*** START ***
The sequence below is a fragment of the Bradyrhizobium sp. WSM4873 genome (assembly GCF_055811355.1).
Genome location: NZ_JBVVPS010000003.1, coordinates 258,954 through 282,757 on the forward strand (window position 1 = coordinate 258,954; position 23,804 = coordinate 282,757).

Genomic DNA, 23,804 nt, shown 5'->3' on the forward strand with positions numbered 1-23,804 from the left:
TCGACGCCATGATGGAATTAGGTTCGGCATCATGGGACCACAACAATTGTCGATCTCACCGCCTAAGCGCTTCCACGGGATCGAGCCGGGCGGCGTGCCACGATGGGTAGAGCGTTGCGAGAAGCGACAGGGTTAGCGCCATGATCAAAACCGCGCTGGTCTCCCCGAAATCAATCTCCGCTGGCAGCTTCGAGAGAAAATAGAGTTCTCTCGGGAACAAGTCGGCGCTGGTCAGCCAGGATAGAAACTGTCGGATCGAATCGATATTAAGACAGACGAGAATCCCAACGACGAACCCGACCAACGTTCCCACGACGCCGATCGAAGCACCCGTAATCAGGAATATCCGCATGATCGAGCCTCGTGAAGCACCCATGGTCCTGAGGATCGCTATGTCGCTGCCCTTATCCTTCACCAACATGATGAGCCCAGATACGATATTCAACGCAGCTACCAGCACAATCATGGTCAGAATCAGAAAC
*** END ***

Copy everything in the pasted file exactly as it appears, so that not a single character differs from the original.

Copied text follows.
The sequence below is a fragment of the Bradyrhizobium sp. WSM4873 genome (assembly GCF_055811355.1).
Genome location: NZ_JBVVPS010000003.1, coordinates 258,954 through 282,757 on the forward strand (window position 1 = coordinate 258,954; position 23,804 = coordinate 282,757).

Genomic DNA, 23,804 nt, shown 5'->3' on the forward strand with positions numbered 1-23,804 from the left:
TCGACGCCATGATGGAATTAGGTTCGGCATCATGGGACCACAACAATTGTCGATCTCACCGCCTAAGCGCTTCCACGGGATCGAGCCGGGCGGCGTGCCACGATGGGTAGAGCGTTGCGAGAAGCGACAGGGTTAGCGCCATGATCAAAACCGCGCTGGTCTCCCCGAAATCAATCTCCGCTGGCAGCTTCGAGAGAAAATAGAGTTCTCTCGGGAACAAGTCGGCGCTGGTCAGCCAGGATAGAAACTGTCGGATCGAATCGATATTAAGACAGACGAGAATCCCAACGACGAACCCGACCAACGTTCCCACGACGCCGATCGAAGCACCCGTAATCAGGAATATCCGCATGATCGAGCCTCGTGAAGCACCCATGGTCCTGAGGATCGCTATGTCGCTGCCCTTATCCTTCACCAACATGATGAGCCCAGATACGATATTCAACGCAGCTACCAGCACAATCATGGTCAGAATCAGAAAC